In an age when the eBook is gaining ground, I wonder why I don't read more short fiction. I read plenty of fantasy and science fiction novels (usually 25-30 every year) and have even thrown in some Steampunk into the mix recently, but only rarely pick up anthologies of short fiction. So how did I luck into reading the first issue of a new quarterly digital collection of fantasy, Steampunk, and science fiction?
When the Stories in the Ether project was announced by Jonathan Jacobs at the Nevermet Press website back in March 2011, I was intrigued. Not only were they encouraging new and established authors to submit short stories and flash fiction, but those stories would be published (if accepted) on the website as well as in a quarterly publication (printed, PDF, or eBook) and the authors would receive a percentage of the net revenue for as long as the story was available for sale. This was a great opportunity for writers trying to get noticed, get their work read, and potentially be published.
The first story published, "Mottephobia" by Gary B. Phillips, appeared on the website on March 31, 2011 — and in Issue 1 of Stories of the Ether in September 2011 along with twelve other stories that followed the same publication pattern. Issue 2 was available in November 2011 with nine more stories. And apparently Jacobs received around 200 submissions between March and November, which is incredible. Issues are available in PDF and ePub formats in the iTunes Bookstore as well as on Amazon, so they've done a great job making these stories available to a broad audience using a wide range of devices.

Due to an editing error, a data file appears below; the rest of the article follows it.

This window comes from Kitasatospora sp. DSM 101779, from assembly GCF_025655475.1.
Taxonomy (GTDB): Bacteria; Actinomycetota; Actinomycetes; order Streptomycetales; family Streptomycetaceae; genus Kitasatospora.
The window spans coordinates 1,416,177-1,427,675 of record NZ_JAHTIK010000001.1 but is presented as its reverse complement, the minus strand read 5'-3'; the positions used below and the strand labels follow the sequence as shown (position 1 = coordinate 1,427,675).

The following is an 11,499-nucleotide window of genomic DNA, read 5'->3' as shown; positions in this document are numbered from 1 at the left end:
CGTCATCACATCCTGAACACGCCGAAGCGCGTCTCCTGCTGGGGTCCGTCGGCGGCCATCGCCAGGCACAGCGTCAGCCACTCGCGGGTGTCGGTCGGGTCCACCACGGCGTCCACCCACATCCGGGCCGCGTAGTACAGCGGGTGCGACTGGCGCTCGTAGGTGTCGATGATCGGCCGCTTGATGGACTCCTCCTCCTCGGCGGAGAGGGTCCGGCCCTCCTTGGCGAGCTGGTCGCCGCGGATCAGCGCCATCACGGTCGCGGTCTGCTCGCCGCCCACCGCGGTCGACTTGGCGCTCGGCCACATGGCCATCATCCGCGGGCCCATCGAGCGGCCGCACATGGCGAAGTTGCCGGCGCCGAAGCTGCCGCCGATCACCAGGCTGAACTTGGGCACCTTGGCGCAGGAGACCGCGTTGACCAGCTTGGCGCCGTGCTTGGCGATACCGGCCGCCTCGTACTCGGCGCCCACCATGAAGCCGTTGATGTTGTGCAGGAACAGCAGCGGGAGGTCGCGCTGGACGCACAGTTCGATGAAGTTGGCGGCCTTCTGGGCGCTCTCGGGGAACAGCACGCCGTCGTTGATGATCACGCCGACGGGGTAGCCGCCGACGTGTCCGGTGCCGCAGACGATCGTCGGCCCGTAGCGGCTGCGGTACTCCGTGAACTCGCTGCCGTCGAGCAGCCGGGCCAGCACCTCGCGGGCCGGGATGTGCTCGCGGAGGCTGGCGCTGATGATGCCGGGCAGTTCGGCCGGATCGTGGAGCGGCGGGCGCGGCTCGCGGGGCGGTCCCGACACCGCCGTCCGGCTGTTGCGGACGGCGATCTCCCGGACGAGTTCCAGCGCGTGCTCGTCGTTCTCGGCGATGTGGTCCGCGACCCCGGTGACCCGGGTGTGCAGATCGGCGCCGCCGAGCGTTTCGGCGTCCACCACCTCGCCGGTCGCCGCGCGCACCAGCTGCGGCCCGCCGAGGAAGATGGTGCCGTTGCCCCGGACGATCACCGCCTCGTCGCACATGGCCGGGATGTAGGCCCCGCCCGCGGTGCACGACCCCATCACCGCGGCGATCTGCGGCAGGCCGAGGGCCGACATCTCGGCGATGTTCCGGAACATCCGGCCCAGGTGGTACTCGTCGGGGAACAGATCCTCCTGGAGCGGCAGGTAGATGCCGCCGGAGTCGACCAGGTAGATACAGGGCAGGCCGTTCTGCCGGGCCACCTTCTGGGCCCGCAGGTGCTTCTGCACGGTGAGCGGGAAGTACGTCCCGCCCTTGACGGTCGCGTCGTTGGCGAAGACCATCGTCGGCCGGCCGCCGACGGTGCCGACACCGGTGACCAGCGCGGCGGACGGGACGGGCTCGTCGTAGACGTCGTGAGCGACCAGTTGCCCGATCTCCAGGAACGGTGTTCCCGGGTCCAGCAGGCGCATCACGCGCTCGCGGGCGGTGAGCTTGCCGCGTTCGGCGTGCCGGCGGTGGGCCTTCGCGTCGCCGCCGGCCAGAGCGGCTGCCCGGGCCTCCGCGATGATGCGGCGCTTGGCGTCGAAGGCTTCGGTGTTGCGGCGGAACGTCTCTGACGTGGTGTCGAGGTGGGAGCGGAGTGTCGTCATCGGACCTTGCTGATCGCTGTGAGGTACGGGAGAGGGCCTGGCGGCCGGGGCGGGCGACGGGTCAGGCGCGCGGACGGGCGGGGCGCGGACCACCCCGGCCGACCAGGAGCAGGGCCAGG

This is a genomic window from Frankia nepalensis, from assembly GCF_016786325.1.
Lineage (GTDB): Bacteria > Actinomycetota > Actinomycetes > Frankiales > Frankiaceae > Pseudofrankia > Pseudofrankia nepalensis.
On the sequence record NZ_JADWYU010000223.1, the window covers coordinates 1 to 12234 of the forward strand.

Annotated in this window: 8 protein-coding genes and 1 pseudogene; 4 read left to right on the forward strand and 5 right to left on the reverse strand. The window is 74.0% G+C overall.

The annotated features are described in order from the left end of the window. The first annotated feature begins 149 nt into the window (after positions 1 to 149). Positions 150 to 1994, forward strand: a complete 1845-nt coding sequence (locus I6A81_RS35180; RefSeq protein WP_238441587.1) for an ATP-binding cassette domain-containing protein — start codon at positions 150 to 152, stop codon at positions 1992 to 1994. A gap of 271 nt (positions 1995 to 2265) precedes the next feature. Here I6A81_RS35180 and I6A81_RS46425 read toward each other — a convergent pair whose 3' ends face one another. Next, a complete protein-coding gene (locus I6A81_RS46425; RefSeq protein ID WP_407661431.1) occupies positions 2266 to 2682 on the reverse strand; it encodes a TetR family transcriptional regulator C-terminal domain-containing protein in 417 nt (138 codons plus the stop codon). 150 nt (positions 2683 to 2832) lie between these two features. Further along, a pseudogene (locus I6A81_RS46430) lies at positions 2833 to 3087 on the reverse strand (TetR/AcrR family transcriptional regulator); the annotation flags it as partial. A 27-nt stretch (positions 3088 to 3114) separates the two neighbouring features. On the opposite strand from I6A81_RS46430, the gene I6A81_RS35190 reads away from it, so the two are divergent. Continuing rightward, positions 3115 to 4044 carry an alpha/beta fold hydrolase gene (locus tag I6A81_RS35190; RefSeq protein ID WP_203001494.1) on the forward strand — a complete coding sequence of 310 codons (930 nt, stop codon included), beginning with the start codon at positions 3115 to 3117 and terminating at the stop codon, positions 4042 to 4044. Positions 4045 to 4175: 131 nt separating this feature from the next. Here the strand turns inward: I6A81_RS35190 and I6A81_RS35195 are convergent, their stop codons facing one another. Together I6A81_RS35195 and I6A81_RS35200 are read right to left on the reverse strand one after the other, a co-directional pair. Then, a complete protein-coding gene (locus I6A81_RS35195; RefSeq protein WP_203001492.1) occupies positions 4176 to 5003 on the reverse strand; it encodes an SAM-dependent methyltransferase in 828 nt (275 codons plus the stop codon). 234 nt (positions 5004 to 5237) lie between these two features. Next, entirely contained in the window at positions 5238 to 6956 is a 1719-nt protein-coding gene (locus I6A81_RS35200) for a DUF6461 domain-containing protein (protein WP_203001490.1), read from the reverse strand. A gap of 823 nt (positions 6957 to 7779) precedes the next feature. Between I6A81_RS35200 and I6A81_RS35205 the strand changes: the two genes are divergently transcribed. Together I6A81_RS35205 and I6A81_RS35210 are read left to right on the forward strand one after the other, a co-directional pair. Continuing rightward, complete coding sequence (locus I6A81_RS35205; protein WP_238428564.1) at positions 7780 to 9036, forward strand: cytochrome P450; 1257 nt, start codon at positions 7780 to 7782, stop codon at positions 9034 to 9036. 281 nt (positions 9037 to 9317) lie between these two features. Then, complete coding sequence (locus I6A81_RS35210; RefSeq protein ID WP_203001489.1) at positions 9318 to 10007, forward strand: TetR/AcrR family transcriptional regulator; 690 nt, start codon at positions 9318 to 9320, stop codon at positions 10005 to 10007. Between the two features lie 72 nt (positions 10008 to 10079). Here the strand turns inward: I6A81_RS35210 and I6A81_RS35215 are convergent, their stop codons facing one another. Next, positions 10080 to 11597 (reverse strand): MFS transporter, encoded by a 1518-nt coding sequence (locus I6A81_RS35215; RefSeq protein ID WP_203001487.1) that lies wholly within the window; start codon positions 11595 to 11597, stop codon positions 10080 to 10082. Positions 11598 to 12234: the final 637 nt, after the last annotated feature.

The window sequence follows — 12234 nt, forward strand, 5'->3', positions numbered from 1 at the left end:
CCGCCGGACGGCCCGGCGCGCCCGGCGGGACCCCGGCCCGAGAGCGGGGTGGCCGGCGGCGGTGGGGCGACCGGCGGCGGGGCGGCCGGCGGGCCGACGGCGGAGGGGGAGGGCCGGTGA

Though I can't say that all of the stories in Issue 1 were my favorites, there were some great stories in the mix.
My hands-down favorite is "The Recondite Riddle of the Rose Rogue" by Dawn Vogel, which features a pair of sisters investigating the theft of one of the family's prized mechanical flowers from their private garden. Yes, you read that correctly - mechanical flowers. I told you there was some Steampunk in this mix, didn't I? This story hits me like the love child of a Sherlock Holmes tale and a Nancy Drew or Encyclopedia Brown mystery. Beautifully done, it manages to capture the impetuousness of youth with the manners of Victorian England and throws in a bit of Jules Verne for good measure. Hopefully we'll see more from Vogel and explore further into the world of Chrysanthemum and Marigold very soon.